Tchaikovsky’s Piano Concerto No. 1 premiered at the Boston Music Hall in 1875. Less than a decade later, the Boston Symphony Orchestra was founded, and the piece has been a regular fixture of the orchestra’s repertoire ever since. In recent years, it’s become especially popular for young pianists making their BSO debuts; Yuja Wang (2007), Kirill Gerstein (2010), and Daniil Trifonov (2012) all introduced themselves to the orchestra with the powerful piece. On Thursday evening, with guest conductor Dima Slobodeniouk on the podium, the Italian pianist Beatrice Rana joined those ranks – and fingers crossed, she’ll also join that crew in becoming a returning guest.
It didn’t take long for Rana to convey that she had not come to Symphony Hall to trace the typically pounding path through the concerto. Like the aforementioned Wang, Rana has a clear affinity for sequins in her concert dress, but that’s where the similarities end. The first chords of the piano, just barely arpeggiated, rose out of the orchestra like a cresting wave. The concerto offers plenty of opportunities for its soloist to set off fireworks (see: the caffeinated scherzo of the second movement, the parallel octave frenzy in the third), but none of Rana’s transitions between phrases felt explosive — every phrase was a clear continuation of what had come before, with the trajectory of the next in mind, and each movement was one uninterrupted thought. During unaccompanied sections, she made judicious use of rubato, varying the phrase lengths enough to be noticeable but not to excess. Dynamics were deftly controlled, with fortes muscular and pianissimos delicate and light but never frothy.
In the second movement, dialogues between Rana and various woodwinds played out over a thrum in the low strings, rendered with such delicacy that it wasn’t even apparent it was there until it was gone. Slobodeniouk had a score on the stand in front of him during the concerto, but was rarely seen consulting it; soloist and conductor seemed to have fused their minds, with each anticipating the other’s next move before it happened. Some soloists immediately seize control of the music with both hands, others appear to let the music play them — but Rana stood outside that binary, embodying the music with every gesture, and Slobodeniouk adroitly guided the orchestra to make her interpretation shine. This is a soloist/conductor pair I’d travel to see again.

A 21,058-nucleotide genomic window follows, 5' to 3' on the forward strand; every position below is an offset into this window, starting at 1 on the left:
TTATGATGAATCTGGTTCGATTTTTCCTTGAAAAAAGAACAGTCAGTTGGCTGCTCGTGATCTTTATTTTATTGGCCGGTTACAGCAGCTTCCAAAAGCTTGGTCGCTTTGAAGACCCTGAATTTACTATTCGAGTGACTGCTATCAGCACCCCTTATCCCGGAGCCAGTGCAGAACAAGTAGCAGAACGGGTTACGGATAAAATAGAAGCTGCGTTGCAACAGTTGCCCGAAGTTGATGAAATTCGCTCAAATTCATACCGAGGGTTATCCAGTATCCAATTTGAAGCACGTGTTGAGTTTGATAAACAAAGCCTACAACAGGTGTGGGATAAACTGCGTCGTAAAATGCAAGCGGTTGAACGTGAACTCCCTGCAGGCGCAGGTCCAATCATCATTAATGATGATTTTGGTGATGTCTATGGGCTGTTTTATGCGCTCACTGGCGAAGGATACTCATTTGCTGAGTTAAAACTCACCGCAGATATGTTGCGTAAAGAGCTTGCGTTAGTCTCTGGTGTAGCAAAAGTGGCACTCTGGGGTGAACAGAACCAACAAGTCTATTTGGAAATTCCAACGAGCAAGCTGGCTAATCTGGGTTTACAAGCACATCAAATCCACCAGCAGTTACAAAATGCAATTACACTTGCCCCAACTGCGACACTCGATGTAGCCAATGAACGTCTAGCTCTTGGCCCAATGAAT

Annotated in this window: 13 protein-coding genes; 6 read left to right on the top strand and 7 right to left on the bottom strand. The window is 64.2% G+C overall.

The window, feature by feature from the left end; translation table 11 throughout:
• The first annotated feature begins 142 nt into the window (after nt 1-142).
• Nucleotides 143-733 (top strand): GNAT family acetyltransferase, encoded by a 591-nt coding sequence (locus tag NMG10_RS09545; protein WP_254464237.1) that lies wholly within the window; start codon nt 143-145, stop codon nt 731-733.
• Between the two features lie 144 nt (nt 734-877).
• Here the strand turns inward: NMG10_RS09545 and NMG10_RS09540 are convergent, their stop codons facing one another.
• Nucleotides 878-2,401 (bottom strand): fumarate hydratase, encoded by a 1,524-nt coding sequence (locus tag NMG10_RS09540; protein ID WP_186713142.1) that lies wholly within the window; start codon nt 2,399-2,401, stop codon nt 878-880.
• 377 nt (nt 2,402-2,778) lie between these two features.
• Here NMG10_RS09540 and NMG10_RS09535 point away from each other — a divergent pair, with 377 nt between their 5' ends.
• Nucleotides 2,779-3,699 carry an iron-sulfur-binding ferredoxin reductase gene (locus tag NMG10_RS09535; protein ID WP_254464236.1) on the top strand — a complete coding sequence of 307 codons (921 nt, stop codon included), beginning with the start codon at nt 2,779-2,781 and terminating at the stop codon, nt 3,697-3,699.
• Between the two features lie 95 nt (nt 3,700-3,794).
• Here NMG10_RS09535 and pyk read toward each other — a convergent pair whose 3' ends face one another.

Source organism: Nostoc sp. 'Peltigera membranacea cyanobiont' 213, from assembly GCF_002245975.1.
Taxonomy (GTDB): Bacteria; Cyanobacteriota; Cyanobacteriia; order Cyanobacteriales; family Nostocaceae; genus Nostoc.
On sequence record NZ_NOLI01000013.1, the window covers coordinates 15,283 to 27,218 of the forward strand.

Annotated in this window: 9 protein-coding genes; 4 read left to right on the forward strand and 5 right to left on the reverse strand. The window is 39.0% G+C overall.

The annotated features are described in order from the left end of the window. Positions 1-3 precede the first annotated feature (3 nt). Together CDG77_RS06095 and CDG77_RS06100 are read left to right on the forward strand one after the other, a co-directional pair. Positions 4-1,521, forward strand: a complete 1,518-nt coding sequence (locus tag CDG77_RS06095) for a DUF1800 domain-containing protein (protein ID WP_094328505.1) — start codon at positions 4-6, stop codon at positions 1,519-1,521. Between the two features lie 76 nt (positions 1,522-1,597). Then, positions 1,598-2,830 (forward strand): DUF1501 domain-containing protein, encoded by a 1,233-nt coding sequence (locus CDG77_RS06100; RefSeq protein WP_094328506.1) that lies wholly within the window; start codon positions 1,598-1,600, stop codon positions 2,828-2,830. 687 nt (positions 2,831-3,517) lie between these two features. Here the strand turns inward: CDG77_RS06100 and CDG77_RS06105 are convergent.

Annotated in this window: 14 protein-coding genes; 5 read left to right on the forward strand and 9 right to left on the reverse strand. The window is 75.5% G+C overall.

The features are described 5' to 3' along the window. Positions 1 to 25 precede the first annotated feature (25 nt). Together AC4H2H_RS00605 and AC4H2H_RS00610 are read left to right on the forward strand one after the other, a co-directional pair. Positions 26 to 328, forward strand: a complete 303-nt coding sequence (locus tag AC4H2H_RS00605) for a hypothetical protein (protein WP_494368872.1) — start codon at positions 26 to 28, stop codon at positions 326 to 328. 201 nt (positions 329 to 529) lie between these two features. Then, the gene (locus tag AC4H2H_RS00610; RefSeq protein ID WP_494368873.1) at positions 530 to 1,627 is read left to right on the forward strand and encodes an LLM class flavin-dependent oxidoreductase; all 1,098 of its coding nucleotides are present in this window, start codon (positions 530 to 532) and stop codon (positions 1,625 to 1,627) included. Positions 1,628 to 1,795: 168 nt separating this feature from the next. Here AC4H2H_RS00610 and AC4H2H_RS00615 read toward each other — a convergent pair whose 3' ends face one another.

The musicians collected a well-deserved standing ovation, the audience hollered for an encore, and Rana rolled out Debussy’s Étude No. 6, “pour les huit doigts” (for the eight fingers), signing off for the night with a breathless 90 seconds of cross-handed mischief.
Like Rana, Slobodeniouk approaches each piece as a whole entity, not a series of dots to connect — though in the case of Dvořák’s Symphony No. 7, performed after intermission, a little more attention to the dots may have been warranted. Maybe it was just one of those nights for some of the players; this certainly wasn’t new repertoire for most of the people on stage, but several sections and solos were uncharacteristically threadbare for the BSO. Still, the symphony had plenty of verve and soul; Slobodeniouk’s wiry, lean physicality calls to mind a retired ballet dancer, and traces of the dance imbued everything he touched, from his sweeping but controlled motions to his strong but springy accents, which gave Dvořák’s themes fresh life. The orchestra rallied in the finale as if to erase all memories of the earlier flubs, and when it reached the piece’s summit, the final few bars graced the audience with the sonic equivalent of a blazing sunset.
BOSTON SYMPHONY ORCHESTRA
At Symphony Hall, Thursday. Repeats Saturday. 617-266-1200, www.bso.org